“A Royal Charter had established central London was a no go area for railways because it was such a built up area so it had become an issue.”
The solution, as advocated by the solicitor Sir Charles Pearson with support from Sir John, was ‘trains in the drains’ - steam locomotives running under the streets of the city.
“As proposals go, it was pushing the technology of the day to its absolute limits,” says Tim. “Plenty of people didn’t believe it could be done but the Metropolitan Railway company and Sir John were absolutely confident of the engineering principles needed and their own ability.”
Parliament approved the proposals in 1853 but, with the country still embroiled in the Crimean War, it was March 1860 before the £1 million needed for the project was raised and work started.
“Quite clearly, the construction itself was hard,” says Tim. “Fowler favoured the cut and cover system to dig the tunnels.
“That meant digging a deep trench where the railway line would be and then covering it up. It was seen to be the least disruptive method but it still meant thousands of people losing their homes.
“The Fleet River also had to be re-routed, and the work was dangerous. But through sheer determination and ingenuity it was done.”
Trial runs on the line were carried out in November 1861 while construction work was still being done, before the official opening on January 9 1863.
The Prime Minister Lord Palmerston turned down the chance to ride the maiden journey, noting he was 80-years-old and would like to spend as much time above ground while he could.
But it was an instant hit with others. Some 11.8 million passengers travelled on the line in its first year. Within months, extensions were already being planned. By 1884, the Metropolitan Railway Line had been extended to form the Circle Line, with several routes going to London’s suburbs.
Perhaps most impressively, the tunnels designed and engineered by Sir John are still used today.
“The brick work and iron girders are the very same,” notes Tim.
Yet, if that was a job well done, for Sir John there would be more.
His work would take him around the globe overseeing major national railway projects. Perhaps more impressively, he would also design and build the Forth Railway Bridge, and be made a baronet the year it opened in 1890.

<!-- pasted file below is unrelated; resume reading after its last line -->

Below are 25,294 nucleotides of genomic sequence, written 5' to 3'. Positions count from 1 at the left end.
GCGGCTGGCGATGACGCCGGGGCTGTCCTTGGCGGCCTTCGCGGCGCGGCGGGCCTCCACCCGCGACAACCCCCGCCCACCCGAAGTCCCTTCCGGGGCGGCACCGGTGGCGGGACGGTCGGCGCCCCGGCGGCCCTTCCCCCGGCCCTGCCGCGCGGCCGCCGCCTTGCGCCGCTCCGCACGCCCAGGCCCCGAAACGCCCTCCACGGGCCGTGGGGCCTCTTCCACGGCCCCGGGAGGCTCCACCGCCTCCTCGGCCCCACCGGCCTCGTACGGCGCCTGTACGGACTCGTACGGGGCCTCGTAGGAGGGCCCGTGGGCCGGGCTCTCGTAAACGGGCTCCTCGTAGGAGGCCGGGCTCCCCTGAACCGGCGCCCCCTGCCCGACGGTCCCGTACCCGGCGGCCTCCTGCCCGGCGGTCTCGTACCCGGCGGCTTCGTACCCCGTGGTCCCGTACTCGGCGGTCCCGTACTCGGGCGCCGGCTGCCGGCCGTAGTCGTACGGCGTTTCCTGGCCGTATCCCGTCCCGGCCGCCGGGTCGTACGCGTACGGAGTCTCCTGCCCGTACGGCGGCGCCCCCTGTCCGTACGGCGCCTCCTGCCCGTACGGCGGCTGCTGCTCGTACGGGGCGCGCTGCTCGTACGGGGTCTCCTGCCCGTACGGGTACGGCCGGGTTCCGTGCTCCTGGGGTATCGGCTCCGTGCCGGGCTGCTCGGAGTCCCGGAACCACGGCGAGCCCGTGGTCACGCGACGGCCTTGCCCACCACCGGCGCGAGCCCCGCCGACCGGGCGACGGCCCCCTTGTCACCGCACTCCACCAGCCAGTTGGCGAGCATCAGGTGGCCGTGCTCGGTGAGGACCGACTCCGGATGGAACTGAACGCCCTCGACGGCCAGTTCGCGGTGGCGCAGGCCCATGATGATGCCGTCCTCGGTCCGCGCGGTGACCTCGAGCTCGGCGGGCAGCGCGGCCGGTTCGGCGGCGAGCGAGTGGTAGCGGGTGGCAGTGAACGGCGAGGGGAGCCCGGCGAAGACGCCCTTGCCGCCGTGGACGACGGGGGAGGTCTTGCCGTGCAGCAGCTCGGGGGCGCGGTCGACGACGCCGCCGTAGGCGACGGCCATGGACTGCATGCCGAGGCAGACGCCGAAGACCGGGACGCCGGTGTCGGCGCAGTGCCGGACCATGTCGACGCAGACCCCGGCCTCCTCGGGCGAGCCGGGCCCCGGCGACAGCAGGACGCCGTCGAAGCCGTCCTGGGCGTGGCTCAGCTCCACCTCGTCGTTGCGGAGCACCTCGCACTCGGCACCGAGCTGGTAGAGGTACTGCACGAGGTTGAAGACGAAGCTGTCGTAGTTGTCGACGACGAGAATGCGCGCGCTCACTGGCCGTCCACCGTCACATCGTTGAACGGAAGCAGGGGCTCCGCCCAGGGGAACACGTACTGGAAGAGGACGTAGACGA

When he passed away aged 81 in Bournemouth in 1898, his legacy was assured.
Summing up his life, his biographer, Thomas MacKay, noted: “His work has been revolutionary in its consequences.”
Such men, added MacKay, had ensured “the England through which Fowler travelled to London in the year 1838 is not the England which he left behind.”
A restored Victorian locomtove, including a Craven Bros carriage, will retrace the journey of the original underground train journey four times on January 13. See www.ltmuseum.co.uk.
* SIR John Fowler is not Sheffield’s only link to the early London Underground.
Many of the system’s earliest carriages were built by Craven Brothers, a railway wagon works of Staniforth Road, Darnall.
And one of those carriages - first used in 1892 - has been fully restored for the anniversary steam train journey being made on the Metropolitan Line on January 13.
The old vehicle will ferry dignitaries during the day’s celebrations marking the 150th birthday of the first ever underground passenger train journey.
And Tim Shields, curator at London Transport Museum, is hoping to hear from anyone with information about Craven’s carriages from the 19th century.
“We’re still trying to piece together exactly how the coach would have looked,” he says. “We’d love to hear from anyone who could help us out.”
He’s on email@example.com.